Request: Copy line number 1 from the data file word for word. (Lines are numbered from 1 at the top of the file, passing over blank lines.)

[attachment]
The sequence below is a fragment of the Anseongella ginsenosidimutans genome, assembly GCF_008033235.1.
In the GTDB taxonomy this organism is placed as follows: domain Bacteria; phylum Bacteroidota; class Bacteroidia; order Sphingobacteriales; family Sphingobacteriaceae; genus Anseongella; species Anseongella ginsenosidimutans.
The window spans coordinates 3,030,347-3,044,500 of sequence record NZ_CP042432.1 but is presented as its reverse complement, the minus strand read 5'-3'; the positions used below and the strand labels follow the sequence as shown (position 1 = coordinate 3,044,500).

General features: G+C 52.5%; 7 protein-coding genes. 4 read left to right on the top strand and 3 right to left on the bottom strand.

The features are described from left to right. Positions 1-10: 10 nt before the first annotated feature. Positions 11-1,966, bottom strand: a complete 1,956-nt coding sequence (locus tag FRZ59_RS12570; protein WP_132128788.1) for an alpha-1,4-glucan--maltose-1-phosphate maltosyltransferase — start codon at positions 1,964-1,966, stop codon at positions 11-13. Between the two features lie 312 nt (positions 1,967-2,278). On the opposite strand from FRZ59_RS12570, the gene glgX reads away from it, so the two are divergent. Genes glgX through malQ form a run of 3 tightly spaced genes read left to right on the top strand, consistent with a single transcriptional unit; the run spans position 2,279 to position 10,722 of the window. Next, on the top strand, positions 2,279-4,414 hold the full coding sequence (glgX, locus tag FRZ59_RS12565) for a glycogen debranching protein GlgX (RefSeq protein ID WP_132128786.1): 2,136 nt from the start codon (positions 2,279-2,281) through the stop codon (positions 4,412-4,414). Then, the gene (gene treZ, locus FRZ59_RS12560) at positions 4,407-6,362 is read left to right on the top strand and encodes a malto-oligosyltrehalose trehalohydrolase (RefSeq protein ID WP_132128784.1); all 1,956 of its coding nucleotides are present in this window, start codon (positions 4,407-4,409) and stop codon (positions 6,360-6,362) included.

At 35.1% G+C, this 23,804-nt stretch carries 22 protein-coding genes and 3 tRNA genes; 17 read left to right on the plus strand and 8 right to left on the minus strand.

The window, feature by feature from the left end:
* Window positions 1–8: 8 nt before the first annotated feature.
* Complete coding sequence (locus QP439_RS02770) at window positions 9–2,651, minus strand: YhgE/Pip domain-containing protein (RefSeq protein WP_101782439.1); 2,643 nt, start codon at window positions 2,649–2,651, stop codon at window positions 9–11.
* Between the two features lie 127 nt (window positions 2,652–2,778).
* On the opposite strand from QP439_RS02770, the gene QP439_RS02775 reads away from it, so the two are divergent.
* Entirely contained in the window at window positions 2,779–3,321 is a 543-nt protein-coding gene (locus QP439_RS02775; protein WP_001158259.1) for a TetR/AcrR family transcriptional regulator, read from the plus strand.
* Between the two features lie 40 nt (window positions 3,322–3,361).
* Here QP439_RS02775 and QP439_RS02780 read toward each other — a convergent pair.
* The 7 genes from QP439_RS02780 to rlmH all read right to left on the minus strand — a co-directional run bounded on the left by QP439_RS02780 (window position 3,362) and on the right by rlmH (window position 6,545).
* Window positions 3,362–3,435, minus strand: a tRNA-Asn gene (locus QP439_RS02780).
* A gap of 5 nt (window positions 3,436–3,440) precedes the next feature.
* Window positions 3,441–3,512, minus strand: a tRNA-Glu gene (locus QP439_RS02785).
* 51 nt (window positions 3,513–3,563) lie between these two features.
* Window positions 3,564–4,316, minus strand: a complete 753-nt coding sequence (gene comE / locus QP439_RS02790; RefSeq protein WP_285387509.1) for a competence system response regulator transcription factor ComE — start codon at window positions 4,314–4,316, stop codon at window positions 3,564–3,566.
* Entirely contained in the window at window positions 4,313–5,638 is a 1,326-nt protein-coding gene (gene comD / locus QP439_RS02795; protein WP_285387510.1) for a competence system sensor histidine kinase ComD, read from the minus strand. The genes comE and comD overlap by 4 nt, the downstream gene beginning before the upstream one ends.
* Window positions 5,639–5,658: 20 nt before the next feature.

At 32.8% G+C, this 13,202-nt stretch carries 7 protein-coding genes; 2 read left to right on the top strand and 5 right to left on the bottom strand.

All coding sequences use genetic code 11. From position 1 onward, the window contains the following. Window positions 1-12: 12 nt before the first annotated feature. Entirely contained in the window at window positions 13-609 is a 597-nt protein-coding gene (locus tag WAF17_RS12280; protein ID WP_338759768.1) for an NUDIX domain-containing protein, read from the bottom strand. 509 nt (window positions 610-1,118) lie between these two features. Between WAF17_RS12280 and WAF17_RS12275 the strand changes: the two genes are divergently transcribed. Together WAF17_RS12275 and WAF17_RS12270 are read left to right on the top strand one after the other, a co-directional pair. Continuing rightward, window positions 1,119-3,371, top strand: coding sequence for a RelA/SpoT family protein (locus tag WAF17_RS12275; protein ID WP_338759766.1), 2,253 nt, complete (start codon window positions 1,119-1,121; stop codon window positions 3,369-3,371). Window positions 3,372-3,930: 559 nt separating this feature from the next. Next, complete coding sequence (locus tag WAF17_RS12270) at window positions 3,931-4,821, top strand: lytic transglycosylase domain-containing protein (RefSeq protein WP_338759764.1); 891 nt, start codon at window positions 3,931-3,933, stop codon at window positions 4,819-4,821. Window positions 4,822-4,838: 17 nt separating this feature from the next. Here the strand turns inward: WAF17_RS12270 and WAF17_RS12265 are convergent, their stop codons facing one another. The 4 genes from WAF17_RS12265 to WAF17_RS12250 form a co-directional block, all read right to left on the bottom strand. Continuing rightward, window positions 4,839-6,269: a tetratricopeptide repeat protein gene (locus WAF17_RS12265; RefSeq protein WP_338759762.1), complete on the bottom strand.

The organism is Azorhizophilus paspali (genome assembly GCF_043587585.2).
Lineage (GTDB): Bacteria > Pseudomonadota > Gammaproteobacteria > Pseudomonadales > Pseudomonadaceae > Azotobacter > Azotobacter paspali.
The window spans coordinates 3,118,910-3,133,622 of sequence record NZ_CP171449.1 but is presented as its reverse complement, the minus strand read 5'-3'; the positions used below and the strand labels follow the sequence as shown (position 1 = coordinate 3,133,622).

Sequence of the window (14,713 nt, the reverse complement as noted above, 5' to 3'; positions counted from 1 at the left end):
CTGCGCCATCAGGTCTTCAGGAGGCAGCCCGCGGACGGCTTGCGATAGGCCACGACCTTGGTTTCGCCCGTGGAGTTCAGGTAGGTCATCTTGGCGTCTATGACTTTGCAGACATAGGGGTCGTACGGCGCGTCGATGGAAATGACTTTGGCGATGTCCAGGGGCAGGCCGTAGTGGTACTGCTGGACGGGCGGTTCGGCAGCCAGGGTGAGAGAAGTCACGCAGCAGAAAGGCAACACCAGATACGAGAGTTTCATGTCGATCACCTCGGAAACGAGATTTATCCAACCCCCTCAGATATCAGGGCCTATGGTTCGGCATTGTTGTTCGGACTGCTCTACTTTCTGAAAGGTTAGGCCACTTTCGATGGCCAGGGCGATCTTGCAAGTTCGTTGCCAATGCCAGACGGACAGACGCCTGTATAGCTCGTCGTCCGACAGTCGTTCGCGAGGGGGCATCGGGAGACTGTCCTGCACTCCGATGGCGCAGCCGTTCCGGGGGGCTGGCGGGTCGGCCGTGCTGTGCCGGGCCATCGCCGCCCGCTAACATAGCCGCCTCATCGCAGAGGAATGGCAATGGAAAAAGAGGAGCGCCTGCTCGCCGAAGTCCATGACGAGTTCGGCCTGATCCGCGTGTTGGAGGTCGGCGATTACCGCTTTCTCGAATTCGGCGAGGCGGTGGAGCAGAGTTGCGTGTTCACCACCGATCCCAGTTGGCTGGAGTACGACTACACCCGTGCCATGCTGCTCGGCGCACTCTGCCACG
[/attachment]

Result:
The sequence below is a fragment of the Anseongella ginsenosidimutans genome, assembly GCF_008033235.1.